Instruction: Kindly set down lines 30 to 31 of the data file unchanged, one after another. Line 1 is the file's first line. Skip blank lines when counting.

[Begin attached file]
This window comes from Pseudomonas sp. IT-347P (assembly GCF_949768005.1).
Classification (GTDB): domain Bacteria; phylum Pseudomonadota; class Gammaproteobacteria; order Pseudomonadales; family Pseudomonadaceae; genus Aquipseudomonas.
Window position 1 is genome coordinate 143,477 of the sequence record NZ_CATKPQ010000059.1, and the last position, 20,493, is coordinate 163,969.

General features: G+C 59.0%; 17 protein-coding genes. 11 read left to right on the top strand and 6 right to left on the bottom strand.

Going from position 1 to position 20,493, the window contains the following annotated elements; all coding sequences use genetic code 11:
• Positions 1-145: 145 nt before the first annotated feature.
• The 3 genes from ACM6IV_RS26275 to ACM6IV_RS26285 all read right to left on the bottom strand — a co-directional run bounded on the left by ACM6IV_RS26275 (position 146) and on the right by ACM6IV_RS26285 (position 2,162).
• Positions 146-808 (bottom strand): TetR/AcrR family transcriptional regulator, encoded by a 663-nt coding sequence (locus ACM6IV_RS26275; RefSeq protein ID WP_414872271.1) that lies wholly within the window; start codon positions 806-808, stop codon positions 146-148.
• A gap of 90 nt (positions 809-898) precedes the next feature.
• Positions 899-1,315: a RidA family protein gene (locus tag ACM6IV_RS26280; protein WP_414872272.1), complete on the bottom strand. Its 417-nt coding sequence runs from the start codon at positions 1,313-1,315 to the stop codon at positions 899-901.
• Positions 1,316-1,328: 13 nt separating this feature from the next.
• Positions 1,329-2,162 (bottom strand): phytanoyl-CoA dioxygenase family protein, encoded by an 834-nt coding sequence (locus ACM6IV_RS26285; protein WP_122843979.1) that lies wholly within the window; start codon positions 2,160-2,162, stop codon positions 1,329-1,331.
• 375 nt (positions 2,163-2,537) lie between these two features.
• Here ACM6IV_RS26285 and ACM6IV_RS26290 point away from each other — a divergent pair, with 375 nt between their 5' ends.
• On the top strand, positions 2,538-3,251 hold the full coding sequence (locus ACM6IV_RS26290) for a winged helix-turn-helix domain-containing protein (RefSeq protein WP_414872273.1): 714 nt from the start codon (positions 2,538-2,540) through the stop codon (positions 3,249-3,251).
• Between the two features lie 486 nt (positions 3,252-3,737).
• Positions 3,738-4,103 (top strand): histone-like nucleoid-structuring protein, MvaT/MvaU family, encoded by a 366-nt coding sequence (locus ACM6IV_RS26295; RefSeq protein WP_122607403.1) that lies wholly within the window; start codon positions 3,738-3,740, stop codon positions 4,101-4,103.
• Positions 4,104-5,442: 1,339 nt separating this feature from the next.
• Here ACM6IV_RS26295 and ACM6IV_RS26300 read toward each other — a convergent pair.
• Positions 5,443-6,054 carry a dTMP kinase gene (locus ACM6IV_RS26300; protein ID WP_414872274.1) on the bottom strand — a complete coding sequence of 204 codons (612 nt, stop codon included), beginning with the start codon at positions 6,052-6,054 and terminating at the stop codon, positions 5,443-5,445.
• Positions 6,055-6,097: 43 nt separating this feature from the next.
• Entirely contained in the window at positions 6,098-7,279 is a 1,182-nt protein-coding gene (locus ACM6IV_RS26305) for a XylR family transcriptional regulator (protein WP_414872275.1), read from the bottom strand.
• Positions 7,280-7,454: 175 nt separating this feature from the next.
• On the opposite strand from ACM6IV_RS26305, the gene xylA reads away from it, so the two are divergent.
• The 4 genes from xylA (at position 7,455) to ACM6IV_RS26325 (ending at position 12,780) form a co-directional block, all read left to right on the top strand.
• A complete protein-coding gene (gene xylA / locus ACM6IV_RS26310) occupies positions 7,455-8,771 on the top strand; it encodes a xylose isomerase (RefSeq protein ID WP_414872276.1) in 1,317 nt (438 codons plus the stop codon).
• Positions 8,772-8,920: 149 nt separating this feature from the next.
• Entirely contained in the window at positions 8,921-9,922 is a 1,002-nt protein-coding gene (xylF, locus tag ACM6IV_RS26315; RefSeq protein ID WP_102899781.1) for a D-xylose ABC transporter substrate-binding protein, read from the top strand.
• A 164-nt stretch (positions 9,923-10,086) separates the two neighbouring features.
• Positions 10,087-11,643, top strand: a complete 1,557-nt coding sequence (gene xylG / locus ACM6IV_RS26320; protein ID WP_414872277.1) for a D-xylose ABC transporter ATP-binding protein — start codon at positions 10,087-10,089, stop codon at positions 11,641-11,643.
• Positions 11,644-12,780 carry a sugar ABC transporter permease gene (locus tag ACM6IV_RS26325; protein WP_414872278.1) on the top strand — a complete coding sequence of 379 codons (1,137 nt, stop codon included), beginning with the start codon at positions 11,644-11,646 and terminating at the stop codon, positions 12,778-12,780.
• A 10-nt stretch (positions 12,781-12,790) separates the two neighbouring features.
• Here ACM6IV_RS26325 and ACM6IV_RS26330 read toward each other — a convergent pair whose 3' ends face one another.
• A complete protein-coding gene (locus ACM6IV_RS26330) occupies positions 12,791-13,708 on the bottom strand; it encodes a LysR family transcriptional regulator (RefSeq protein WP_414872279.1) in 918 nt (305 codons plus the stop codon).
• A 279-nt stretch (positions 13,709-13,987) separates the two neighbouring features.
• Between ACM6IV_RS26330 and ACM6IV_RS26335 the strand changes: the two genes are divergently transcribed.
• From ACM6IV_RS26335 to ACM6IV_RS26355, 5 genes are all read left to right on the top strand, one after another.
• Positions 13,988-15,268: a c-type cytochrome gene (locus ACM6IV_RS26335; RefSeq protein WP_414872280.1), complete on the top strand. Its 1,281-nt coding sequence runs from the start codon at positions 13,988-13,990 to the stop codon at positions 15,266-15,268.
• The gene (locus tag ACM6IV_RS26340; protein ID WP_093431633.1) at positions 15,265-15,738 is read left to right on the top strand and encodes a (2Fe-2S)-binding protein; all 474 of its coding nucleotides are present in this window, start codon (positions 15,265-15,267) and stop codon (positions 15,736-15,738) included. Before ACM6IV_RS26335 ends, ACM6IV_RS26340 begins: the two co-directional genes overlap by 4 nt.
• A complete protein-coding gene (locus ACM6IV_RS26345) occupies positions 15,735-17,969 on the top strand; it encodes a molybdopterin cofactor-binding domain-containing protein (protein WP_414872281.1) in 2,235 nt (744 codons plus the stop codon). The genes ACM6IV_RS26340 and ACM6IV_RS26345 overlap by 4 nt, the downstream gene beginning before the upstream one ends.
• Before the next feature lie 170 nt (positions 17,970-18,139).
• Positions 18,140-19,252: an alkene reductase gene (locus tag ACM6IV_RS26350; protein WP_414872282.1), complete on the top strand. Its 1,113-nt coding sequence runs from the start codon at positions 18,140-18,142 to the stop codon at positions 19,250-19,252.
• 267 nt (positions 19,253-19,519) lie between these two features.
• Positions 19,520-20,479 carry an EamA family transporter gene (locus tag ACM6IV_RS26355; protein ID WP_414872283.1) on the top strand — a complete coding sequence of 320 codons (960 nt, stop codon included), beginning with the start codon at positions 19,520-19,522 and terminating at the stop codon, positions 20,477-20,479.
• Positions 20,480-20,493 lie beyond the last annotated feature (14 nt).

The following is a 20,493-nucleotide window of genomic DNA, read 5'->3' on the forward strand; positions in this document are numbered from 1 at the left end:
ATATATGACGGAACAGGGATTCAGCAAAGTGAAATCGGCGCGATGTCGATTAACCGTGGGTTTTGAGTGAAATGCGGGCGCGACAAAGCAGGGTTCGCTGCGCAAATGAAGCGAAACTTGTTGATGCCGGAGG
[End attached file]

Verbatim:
• Positions 10,087-11,643, top strand: a complete 1,557-nt coding sequence (gene xylG / locus ACM6IV_RS26320; protein ID WP_414872277.1) for a D-xylose ABC transporter ATP-binding protein — start codon at positions 10,087-10,089, stop codon at positions 11,641-11,643.
• Positions 11,644-12,780 carry a sugar ABC transporter permease gene (locus tag ACM6IV_RS26325; protein WP_414872278.1) on the top strand — a complete coding sequence of 379 codons (1,137 nt, stop codon included), beginning with the start codon at positions 11,644-11,646 and terminating at the stop codon, positions 12,778-12,780.